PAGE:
many pleasent memories of the advent
and first few years of his business life
in the silk city.
Many changes have taken place
since those days Belding had a popu
lation of about 1500 then, one silk mill
the Richardson was being operated
with a couple of hundred hands and
the Banner said another silk mill was
in contemplation. The Belding Refrig
erator factory was also one of the in
dustries the Miller casket factory was
in process of organization and the
Knott, Rutan & Co., Flouring mills
and elevator was doing buisness.
In the local columns we find the fol
lowing locals:
The rear of the flat river log drive
passed here last week.
M. J. Tanner, Homer Angell and
wife, C. G. O'Bryon and wife, E. E.
Chappie and E. O. Mann went to De
troit on the excursion Tuesday.
C. E. Totten of Smyrna held ticket
no 144 which drew the five dollar gold
piece at Roells drawing.
E. II. Wilson a substantial farmer
south of the village has the honor of be
ing the first subscriber to pay for the
Banner.
John Hinderson the barber in the
basement of Hotel Belding has been
fixing up in style.
Geo. W. Moulton, Chas. Ryerson
and Miss Sarah Wilbur attended the
Chase-Evarts wedding in Greenville,
Wednesday.
Geo. Putnam has purchased a fine
piano and placed it in his residence
this week.
Luther & Wilson purchased a fine
span of iron grays at Hubbardston last
week paying $500. for the team.
H. 11. Belding of Chicago and A. N.
Belding of Rockville will be in town
next week to let the contract for the
new silk factory.
F. D. M. Davis prosecuting attorney
of this county will orate at Lake
Odessa.
At the school meeting Tuesday even
ing it was decided to build two new
school houses one on the north side and
the other near the union school to cost
not to exceed $1000.
A buisness mens ball club was or
ganized Monday with W. P. Hether
ington manager, Chas. Hills captain,
W. R. Menkee secretary and treasursr,
their object being exercise, sport and
a fixed determination to do up the
other clubs in town, the other members
are R. A. Wilder, D. 11. Bricker, Chas.
Ryerson, Frank Hauck, L. W. Holmes,
Chas. Hoyt, H. J. Leonard, H. A.
Lamb, L. B. Hall, Kim King, Chas.
Gardner, Charley Gleason, S. H.Stone,
J. M. Earle, A. L. Spencer, E. R.
Spencer, G. W. Hauck, 11. P. McElroy,
C. G. O'Bryon, C. M. Wise, W. II. In
gersol, M. J. Tanner, Harry Connell,
Mautfce Lightstone, M. Hasick, Ed.
Trail and Ed. Whitford.
H. M. Caukin of Greenville has made
a survey and plat of Beldings second
addition to the village 70 acres east of
the refrigerator factory platted into 239
lots.
Six months after the Banner was
established the ottice was destroyed by
tire and burned up the files.
A. D. Lashell of Oakfield, Dead.
A. D. Lashell of Oakfield, died
Thursday night at midnight at Butter-
worth hosipital in Grand Rapids, aged
50 years. Mr. Lashell had been ill
for several months and on Wednesday
he was removed to Butterworth hospi
tal where an operation for cancer was
performed Thursday. For ten years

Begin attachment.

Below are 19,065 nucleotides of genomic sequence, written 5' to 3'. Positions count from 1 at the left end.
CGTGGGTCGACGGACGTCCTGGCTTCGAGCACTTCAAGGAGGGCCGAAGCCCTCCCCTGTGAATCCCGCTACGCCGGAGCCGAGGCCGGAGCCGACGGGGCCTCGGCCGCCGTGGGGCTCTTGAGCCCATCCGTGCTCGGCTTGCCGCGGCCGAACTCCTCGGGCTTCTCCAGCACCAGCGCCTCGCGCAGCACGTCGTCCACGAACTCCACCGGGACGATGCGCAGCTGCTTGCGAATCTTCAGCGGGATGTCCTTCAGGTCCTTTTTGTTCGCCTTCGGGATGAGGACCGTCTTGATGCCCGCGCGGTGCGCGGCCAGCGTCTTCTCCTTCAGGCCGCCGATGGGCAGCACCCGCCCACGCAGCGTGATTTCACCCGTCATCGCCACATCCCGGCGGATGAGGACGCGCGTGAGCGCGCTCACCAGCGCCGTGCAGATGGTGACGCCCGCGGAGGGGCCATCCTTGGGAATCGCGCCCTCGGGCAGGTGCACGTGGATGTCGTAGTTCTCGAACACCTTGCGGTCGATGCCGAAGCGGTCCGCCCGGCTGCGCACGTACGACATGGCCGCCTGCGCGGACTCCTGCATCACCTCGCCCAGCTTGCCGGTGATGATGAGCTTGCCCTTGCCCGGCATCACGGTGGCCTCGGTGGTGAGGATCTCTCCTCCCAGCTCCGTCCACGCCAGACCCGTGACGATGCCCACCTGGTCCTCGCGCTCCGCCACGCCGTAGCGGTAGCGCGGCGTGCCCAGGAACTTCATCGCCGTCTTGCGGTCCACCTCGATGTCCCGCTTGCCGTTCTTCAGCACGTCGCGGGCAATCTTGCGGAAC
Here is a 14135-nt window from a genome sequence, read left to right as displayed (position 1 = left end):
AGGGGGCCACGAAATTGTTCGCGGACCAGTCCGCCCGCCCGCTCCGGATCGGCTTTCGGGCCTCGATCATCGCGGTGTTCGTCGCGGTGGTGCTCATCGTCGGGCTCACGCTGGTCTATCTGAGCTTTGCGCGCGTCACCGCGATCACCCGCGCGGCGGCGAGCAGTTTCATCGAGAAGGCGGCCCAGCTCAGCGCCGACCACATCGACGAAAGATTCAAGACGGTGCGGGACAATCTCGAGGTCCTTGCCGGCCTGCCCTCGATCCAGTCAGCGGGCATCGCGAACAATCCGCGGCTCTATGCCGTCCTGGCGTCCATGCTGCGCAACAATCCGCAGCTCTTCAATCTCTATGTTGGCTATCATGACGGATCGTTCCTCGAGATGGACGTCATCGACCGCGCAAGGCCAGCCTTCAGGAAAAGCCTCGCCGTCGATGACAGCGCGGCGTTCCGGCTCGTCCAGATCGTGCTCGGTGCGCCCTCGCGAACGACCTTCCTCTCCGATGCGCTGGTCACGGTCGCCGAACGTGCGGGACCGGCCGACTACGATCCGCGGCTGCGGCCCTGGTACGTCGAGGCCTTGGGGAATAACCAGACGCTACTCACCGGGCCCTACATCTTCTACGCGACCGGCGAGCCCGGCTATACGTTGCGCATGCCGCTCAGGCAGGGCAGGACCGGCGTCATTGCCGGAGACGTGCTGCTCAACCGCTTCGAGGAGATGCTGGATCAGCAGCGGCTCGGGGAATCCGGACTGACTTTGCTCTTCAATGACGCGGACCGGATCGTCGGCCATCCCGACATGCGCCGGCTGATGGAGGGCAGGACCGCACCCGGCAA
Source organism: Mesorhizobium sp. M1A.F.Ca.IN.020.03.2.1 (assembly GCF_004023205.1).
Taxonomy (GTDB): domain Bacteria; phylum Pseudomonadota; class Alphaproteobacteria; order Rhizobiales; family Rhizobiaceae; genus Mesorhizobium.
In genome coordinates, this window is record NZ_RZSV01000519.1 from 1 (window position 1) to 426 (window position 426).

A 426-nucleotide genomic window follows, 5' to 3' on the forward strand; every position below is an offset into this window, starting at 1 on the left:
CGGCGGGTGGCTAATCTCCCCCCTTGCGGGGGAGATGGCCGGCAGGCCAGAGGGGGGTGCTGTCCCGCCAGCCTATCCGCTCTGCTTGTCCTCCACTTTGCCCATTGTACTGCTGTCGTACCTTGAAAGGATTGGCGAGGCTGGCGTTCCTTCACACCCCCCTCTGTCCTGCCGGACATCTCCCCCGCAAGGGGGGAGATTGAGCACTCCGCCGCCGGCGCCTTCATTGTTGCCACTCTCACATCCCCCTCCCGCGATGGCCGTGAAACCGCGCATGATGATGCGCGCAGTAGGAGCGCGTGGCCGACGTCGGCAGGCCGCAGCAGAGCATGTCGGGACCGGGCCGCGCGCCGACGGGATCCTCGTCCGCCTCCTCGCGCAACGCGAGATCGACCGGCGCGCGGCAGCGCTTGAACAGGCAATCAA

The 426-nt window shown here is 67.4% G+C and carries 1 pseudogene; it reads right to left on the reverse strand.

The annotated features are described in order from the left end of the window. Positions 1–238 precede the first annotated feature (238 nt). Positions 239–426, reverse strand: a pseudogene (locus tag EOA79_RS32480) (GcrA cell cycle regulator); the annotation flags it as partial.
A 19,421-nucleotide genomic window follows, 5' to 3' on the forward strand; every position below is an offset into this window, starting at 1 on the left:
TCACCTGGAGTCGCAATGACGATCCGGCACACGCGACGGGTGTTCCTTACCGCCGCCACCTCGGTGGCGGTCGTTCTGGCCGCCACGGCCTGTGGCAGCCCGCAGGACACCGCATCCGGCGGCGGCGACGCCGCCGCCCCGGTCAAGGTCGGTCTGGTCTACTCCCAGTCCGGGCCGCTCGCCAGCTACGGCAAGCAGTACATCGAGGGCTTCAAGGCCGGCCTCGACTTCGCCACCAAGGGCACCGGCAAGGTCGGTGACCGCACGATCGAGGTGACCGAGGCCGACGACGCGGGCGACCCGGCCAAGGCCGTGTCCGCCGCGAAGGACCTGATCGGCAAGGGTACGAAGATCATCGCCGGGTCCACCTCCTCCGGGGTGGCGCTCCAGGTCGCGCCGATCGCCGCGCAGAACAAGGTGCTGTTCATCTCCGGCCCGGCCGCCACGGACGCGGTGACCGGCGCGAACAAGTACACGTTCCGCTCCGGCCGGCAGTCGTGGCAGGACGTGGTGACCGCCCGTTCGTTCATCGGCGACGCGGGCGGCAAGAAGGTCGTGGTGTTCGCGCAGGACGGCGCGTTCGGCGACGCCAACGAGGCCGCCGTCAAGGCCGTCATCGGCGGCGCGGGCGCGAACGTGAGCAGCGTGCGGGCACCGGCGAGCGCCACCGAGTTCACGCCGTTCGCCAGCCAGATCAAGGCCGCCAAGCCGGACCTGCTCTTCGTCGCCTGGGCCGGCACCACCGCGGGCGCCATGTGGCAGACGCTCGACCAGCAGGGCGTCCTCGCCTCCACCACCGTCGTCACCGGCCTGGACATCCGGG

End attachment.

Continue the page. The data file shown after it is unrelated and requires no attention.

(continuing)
or more he has been clerk of Oakfield
township and at the time of his death
was township treasurer. He is sur
vived by one son Thomas Lashell.
The funeral services under the auspices.
ot the masonic fraternity took
place Saturday afternoon at the WhK
Swan Baptist church.
Make Her Burdens Lighter
If there was a man in Belding who
had to stand over a hot stove on any of
these torrid days and cook and bake for
his family, he would order Gas put in
at once. Why not make your wife's
burdens lighter by installing a gas
range. The Belding Gas Co. stands
ready to furnish the Gas and Range if
you will fusnish the order for the same.
Come in right away and let us reason
together.
On Thursday, July 13, Arcadian En
campment I. O. O. F. will install their
ofilcers. Refreshments will be served.
All Patriarch's are requested to be
SCHOOL MEETING
Trustees to be Elected and Money to
be Raised.
The anual school meeting will be
held Monday night at the high school
building besides the rtgular routine
buisness, two trustees are to be elected
in place of Brinton F. Hall and Frank
II. Hudson, whose terms expire.
Mr. Hall it is understood is a can
didate again for the place having con
sented to stand for relection, he has
made a good member on the board and
there is no reason why he schould not
be relectni to the oftlce again. Mr.
Hudson does not care to take the office
again although many friends would
like to have him remain on the board
and Dr. James II. Armstrong is being
talked of as an available candidate,
Mr. Armstrong resides in the 1st. ward
where ait. Hudson formerly resided
when elected and the people over there
want representation on the board.
Mr. Armstrong is well qualified for
the place and if elected will make a
a good member. The bonding prop
osition to vote $7500. is for the purpose
of the expense incurred In the heating,
lighting and seating of the new build
ing and must be taken care of at if once
the bonds are not voted then the board
will be obliged to spread the amount
in direct taxes. The amount will have
to be paid and it will be easier to have
it spread out over a long time for pay
ment. It is ho(ed there will be a good
attendance at the meeting.
Coupons Cqming Fast.
I wish to thank the people of Belding
and vicinity for the large number oj
Piano Ooupons given to ine in the past
few weeks, and afro for those that are
coming in every day. I realize that in
order to secure a piano I must have a
big bunch of them and I want to ask
all my friends to send me all they can
during the few remaining days of this
great contest. Coupons for me may be
left at the Banner office, Peck's. Shoe
store, Lamb Bros, grocery, or mailed
to 321 Hanover street. All pull to
gether and one of the pianos will surely
be mine. Again thanking you for the
help given lam Yours Truly,
Lina May Bush.